The disparity in pricing between the manufacturer website and here is noteworthy...
Pros: This is a tweaktown award winner - actually the next step up - the Hero - is the award winner, but there are so few differences it doesn't matter.
Automatically sets overclocking profiles for you, so you really don't have to do anything other than pick a speed, and hope that it is stable. (If not, just pick a lower speed profile, or go to overclockers and follow some guides if you want to extract more performance).
Faster PCIE throughput for newer mSata ssd chipsets.
An actual hi-fidelity audio chipset built in...with some possible issues. SNR is listed at 112db - that's the promise. The (Esstech.com) ES9023 blurb states this: "Pop-noise is eliminated through a comprehensive suppression on power up/down, mute, reset, loss of power or clock." But, look around the forums, and there are significant numbers of reports of popping and clicking, shutdown thump, and other signs of cheap caps in the DAC/Output stage. ASUS chose to use Nichicon caps, and these have a great reputation for quality, so I am left to assume that it isn't actually the asus onboard audio, but the failure of users to disable the Realtek audio built in to all video cards. Asus has a great track record with Xonar, which I own and love, and using the SPDIF output on this board has given me the same quality sound. I'm pretty picky, and would certainly complain if anything were lacking in the audio department, and I find no fault here. I'm feeding a Sherbourn preamp, hooked up to an Emotiva XPA-200 and a push-pull tube amp, using Ascend Sierras and Salk SongTowers, so I expect I would detect any flaws pretty quickly. I cannot speak to the quality of the analog output, because I don't use it. If you use the analog out, and have issues, try disabling the audio components that are part of your video card and see if the clicks, pops, and thumps go away.
This architecture runs absolutely cool, and we are talking room temps here. I know that is dependent on cooling and CPU architecture, but I've had cheap boards that did not regulate VCore well enough to protect a decent CPU. With 14nm, You are well-advised to get good hardware to put that expensive CPU on, and this board aces this test. It made me nervous to do so, but I put a stock(!!) intel cooler on this board, set the 3.9 auto profile in bios, and played some games. The fan barely even kicked up in speed. Top temp was 61c. Water cooling definitely makes me feel safer with temps not exceeding 44c so far. But this board's voltage regulation is exceptional.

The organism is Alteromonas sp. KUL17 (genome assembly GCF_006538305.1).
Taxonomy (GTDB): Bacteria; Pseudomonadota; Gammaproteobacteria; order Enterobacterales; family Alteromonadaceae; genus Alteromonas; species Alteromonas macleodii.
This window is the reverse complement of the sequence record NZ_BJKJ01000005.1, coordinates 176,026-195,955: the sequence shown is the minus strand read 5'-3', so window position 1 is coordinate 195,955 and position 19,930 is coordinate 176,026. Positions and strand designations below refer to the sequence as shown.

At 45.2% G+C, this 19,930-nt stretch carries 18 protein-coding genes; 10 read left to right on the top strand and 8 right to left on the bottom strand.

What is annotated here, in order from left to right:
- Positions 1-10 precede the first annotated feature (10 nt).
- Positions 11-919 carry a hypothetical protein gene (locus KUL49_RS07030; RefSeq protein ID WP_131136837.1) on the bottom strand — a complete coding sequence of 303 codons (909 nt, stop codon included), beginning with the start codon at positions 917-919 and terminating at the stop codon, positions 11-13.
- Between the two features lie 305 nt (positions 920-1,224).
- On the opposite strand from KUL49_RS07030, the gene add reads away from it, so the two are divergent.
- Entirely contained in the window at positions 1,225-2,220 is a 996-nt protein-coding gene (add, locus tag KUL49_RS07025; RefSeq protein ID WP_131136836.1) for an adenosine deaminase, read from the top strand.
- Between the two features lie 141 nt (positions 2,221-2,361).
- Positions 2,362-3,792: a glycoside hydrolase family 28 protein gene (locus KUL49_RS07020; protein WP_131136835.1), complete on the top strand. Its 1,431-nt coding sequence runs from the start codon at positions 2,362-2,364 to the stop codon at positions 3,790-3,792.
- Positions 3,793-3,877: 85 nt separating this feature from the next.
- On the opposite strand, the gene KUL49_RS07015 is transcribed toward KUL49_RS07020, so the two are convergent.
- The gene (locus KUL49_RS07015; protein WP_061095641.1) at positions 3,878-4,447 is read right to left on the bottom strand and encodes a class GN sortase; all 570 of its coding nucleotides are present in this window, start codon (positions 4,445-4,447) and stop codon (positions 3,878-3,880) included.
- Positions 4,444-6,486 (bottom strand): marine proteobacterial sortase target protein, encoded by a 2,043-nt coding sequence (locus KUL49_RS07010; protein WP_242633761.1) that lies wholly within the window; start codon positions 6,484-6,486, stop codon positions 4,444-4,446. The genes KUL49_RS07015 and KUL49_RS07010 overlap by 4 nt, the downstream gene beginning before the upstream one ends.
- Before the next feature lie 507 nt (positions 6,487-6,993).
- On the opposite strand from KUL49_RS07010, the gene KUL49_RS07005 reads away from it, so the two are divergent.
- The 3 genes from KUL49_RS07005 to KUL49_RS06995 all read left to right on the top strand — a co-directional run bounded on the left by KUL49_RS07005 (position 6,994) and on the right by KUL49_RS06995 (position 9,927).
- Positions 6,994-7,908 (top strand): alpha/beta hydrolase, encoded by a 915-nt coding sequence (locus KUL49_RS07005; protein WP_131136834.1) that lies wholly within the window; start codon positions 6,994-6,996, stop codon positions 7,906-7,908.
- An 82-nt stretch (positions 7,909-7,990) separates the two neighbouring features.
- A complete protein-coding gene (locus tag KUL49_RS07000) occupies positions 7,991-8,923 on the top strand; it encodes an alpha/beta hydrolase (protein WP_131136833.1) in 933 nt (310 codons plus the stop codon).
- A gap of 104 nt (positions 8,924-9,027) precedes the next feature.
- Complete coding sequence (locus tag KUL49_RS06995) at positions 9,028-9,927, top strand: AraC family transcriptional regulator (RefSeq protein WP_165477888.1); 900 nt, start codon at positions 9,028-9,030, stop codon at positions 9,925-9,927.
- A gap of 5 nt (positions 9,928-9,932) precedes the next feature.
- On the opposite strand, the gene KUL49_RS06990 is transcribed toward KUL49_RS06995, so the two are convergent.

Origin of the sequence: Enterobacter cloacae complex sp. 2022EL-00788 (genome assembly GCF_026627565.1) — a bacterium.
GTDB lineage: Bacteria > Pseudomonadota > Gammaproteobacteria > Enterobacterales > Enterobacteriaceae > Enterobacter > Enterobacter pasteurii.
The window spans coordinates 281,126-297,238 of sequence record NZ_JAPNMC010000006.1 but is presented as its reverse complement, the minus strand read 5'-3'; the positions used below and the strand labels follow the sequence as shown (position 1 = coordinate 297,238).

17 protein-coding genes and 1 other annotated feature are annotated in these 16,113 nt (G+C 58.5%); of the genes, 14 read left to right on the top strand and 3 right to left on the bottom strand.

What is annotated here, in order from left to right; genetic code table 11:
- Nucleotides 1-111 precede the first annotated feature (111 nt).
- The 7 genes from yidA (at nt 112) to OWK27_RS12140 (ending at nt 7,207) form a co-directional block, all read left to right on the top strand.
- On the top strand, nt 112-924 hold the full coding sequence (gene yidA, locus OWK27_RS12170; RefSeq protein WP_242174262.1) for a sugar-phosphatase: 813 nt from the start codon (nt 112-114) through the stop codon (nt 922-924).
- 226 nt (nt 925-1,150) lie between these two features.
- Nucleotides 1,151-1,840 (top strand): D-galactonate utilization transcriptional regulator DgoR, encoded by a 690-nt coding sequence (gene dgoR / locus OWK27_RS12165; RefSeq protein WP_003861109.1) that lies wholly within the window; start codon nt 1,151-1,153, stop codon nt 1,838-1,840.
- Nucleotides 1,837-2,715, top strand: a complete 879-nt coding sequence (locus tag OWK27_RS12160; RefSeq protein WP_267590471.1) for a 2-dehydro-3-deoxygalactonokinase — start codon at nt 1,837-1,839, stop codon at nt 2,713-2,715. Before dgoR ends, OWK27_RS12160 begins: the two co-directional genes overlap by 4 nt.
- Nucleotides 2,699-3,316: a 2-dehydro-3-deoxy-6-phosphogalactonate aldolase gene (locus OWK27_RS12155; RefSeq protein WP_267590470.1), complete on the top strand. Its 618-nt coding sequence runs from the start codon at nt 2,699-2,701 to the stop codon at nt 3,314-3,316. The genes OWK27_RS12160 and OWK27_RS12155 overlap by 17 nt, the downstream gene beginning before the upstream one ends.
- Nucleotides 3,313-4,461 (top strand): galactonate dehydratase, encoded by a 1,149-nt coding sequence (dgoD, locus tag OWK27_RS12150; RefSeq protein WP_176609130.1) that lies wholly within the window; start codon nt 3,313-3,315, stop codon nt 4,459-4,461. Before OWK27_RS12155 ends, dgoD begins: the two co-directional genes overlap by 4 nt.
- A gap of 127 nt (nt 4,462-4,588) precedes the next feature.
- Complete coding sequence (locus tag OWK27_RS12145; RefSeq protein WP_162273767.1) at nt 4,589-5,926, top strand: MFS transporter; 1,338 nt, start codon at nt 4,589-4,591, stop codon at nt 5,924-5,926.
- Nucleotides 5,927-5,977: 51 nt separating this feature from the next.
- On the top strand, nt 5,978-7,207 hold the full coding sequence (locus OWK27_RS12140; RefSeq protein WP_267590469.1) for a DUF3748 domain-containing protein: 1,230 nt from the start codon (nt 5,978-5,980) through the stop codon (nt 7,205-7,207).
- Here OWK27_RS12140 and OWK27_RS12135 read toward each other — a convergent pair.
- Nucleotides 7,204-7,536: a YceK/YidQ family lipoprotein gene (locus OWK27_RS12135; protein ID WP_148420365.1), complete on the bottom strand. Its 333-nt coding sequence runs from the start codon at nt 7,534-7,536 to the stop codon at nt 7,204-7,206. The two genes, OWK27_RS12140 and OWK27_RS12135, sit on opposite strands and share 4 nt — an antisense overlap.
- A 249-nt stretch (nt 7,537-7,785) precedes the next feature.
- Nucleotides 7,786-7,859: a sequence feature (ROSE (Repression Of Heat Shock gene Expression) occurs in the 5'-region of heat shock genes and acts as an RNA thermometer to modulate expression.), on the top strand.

Cons: This board shipped with 0402 bios. Current bios is 1102. That is 7 months! Either 0402 was 99% stable, or this board has been sitting in a warehouse.
Not really a con, but this board supports ONLY Dual channel DDR4. Quad channel is statistically no better, at least in any current implementation. I put g.skill DDR4-3000 on this board, along with the core i5-6600K.
Does not support x16 + x16. I thought that this was the key selling point when I began looking at Z170 literature. Apparently not.
With Asus boards, I always have to go look on forums to verify how things plug in. Take for example the internal speaker hookup. I only leave this guy plugged in long enough to verify I haven't fried something on initial installation, but normally I see a 4-pin connector with a + at one end and a - at the other. Asus identifies the pinout with +5v-gnd-gnd-spk. How on earth would a person know that the +5v is the speaker positive, and spk is the negative? Silly. Another irritant during installation was finding the correct CPU fan header. There are 4 possibilities, one which is pretty obviously not it, and 3 which are...guesses. Tip to Asus - follow the lead of MSI and Gigabyte, and mark things clearly with accepted standards.
The manual identifies a lot of the bios functions, but gives no meaningful info on any of them. I guess this is pretty standard, and anybody that wants to understand their board should go ahead and hit TomsHardware, Overclockers, Tweaktown, and other sites to get understandable info anyway.
Other Thoughts: I have two other comparable systems - a Xeon E3-1245 and a core i5-2500K, and I cannot tell any difference without using instruments. But there is a difference, especially compared to the stock-speed Xeon.
There are little plastic protective skin stickers on heatsinks...be sure to remove them all, or you defeat the purpose of a heatsink.